Apropos of the theme, the first two poems explored the complexity and power of femininity.  Okanomodé opened with “Like Woman.” The poem’s thesis, “Man that I am, why wouldn’t I want to be like a woman?” rings through the poem, in his descriptions of all the roles of women, “footsoldiers, bearers of starfish, starfruit, keepers of the flame.”  Marita’s first poem, “Lady Dandelion,” stands slut-shaming on its head.  The dandelion “directs the wind with her own desire,” and makes the patches of dirt wait for her, before she becomes a “liberated slut.”

The second set of poems addressed the exhibit more explicitly.  Marita’s “Rorschach Test” addressed a particular quilt, and compared it to all the similar things she sees in the world.  Then, she talks about how the meaning has been stripped in the gathering of these quilts, with “I wonder if there are codes in the quilt only decodable by African Americans.”  Okanomodé’s “Herstory” was a gorgeous display of some of that lost meaning.  The quilts were “telling stories in tactile and textile,” like “an evening star to lead them north.”  He explains that the quilts are “worthy of our reverence not because they hang in galleries,” and rise above “dismissive phrases like ‘outsider art.'”  These two pieces helped to explain the context and the content of the work that the plaques mounted on the walls had not even attempted.

For the finale, Marita and Okanomodé composed a duet.  The echoes in their composition were exaclty right.  Each of them guided us through their creative lives, starting in middle school, up through their fears of performing as early adults: “I was scared of letting someone else’s speakers amplify my words.”  Then, the release of realizing how healing self expression can be: “the truth always becomes obvious when you write it down.”

All of this thought-provoking poetry was in the context of an exhibit with no artists’ names.  The collector, Corrine Riley, bought the quilts from estate sales and garage sales, but did not keep any information about the people who made these or sold them to her.  The quilts were arbitrarily named and dated by the white lady collector.  One quilt’s plaque literally described it as “primitive.”   Black art was stripped of Black artists: the people who created the work of this exhibit have had their voices bleached out of it.

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Minor Arcana Press, a new Seattle-based publisher, will put out Evan J. Peterson’s new collection Skin Job .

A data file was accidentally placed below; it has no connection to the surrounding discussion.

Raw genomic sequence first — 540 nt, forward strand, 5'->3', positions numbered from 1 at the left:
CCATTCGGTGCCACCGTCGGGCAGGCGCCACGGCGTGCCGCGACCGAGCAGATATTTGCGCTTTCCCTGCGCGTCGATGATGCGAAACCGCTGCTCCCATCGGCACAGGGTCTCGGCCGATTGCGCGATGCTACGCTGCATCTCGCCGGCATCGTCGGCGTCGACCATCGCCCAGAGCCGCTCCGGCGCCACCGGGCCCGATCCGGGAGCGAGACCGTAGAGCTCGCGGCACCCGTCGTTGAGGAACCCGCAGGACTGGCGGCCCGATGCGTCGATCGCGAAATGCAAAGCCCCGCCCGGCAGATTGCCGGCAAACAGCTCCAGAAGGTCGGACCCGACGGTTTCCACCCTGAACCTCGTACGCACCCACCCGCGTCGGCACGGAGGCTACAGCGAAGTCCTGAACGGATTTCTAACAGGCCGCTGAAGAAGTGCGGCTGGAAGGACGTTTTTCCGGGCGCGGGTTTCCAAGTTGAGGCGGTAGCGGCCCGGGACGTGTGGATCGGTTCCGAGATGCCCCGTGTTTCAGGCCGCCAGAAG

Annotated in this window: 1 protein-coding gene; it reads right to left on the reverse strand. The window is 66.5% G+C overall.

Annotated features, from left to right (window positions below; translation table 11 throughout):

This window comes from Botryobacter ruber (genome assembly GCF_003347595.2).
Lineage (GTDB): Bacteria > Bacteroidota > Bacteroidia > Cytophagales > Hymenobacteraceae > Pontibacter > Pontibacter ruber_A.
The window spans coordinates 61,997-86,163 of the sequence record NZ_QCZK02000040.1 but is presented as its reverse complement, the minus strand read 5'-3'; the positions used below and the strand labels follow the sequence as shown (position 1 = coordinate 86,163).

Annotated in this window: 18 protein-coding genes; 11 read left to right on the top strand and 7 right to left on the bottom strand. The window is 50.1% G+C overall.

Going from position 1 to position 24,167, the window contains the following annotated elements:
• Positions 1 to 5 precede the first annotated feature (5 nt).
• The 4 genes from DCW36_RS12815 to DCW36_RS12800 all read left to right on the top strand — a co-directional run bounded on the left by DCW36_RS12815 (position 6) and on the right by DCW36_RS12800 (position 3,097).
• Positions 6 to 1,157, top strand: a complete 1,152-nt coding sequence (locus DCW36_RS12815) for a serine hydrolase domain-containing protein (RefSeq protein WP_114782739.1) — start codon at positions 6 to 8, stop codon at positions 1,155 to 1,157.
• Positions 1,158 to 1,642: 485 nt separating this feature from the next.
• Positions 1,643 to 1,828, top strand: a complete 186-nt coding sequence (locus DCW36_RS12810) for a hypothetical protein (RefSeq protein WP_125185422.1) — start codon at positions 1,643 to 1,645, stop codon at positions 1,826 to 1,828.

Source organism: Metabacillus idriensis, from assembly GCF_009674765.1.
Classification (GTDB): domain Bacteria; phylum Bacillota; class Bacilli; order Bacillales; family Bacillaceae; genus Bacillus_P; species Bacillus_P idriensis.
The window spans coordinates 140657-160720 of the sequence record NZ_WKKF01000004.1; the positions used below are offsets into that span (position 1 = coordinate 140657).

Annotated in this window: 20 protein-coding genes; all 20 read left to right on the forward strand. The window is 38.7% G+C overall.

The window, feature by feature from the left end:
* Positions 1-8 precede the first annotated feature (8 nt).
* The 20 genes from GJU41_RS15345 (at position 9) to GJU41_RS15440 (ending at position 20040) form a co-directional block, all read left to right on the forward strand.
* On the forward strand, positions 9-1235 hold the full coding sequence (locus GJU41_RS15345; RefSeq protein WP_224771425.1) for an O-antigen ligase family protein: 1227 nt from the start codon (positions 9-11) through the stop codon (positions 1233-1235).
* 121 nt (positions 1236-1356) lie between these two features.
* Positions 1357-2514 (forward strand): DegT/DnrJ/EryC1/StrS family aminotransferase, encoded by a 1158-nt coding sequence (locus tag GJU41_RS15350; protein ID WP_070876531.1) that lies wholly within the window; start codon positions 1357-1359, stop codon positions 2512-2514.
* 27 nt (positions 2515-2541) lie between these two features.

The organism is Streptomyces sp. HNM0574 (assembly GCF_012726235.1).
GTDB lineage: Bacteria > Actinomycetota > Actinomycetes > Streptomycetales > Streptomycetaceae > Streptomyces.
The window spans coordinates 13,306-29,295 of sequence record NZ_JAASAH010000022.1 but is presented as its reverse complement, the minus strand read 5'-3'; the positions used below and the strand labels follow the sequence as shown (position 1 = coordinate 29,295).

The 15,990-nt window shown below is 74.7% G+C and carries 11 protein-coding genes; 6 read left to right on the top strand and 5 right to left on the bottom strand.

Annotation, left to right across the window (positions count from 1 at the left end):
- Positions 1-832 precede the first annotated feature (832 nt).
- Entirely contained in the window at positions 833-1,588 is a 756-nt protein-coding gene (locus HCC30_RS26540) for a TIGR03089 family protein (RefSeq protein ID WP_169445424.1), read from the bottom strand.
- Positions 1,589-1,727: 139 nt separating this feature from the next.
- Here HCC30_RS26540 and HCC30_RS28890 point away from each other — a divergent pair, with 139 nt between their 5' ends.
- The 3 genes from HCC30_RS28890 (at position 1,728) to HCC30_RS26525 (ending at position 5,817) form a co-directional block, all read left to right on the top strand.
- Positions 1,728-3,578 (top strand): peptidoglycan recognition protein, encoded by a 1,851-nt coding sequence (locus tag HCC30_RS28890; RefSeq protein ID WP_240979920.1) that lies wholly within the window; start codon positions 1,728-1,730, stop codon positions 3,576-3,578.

The book trailer is below, with Evan’s poem “Rebirth is Always Painful.”

Evan has such a gift of bringing the grotesque to life.  This video shows a lot of throwbacks to old school horror: the dripping blood, Evan’s deep, serious intonations, and even clips of old horror movies.  Even with the liberal sprinkling of camp, this video is scary, but it leaves me with questions, so I can’t look way.   I look forward to reading more from Evan in his upcoming book.

The book release party will be at 7 p.m. on on Friday, September 7 at Richard Hugo House.  Also performing will be local poets and favorites of mine, Okanomodé, Morris Stegosaurus, and Lydia Swartz.

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Photo by Rae Ludwig

I will double feature with Casey Tonnelly at Seattle’s queer poetry show, Spit!  Casey’s style and mine complement each other well.  I tend toward magical dark imagery, while Casey tends toward humor and story telling.   Seattle Spit has been a great community space since I moved to Seattle, and I’m excited about my second feature there.  An open mic follows our feature, so bring something to share or just come to listen.    See y’all there!  8:30 Thursday, August 9, The Wild Rose, 21+, free.

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At a house party on Capitol Hill, a chain mail shirt was hanging between two horns on the wall.  More than fifty cute guys shuffled through the kitchen out to the deck.  Delicious local brew and sangria flowed from taps in the living room.  When I arrived, the door guy gave me a  badge, like ones I’ve worn for Dragon Con or NPS.  This was no amateur party.

Since the first time I heard Morris, I’ve loved his bizarre images and the visceral sense his work makes.  Morris’s performance was as engaging as ever. He appeared to be possessed by each poem, channeling its full intensity.  Morris travels from silly to existential in the space of a few minutes. Here are some of my favorite moments: from his poem “Narcissus,” “You can’t slice open a zebra, expecting to find sparklers.”  From “Recession,” “I had my wings clipped so I could get at job at a nice factory,” pretty much sums up the sacrifices and compromises we make in order to get by.  From “Undertow,” “The moon contemplates the man.  I ride the bus to the bus.”  My favorite performance of the night was “Incomplete Outline of the Thirteen Steps to Becoming,” a bit during which he appeared shaken up, correcting himself as part of the poem.  From that, “The first step is to accept that you might be crazy.  The second step is to realize you’re not crazy.”  How gorgeous and affirming!  His final piece of the night reached new heights of surrealism:  “You will find a box the size of the sky,” “You will swallow the banyon tree and spit toothpicks into the sea,” and “humming like an egg begging to crack.”

Morris was accompanied by a guitarist and a cellist during his set.  My favorite accompaniment piece was “Rude Mechanicals,” which featured a lot of noise and screeches on the cello and guitar, to set the mood of a dystopic future.  I often find that unconventional instrumental work can really bring out the mood of a poem.

Morris’s book Zebra Feathers is forthcoming from Minor Arcana Press on December 1.  I am already excited to read this book.  Minor Arcana Press is a new, Seattle-based imprint of Squall Publishing, and its first book, Evan Peterson’s Skin Job, will be released in September.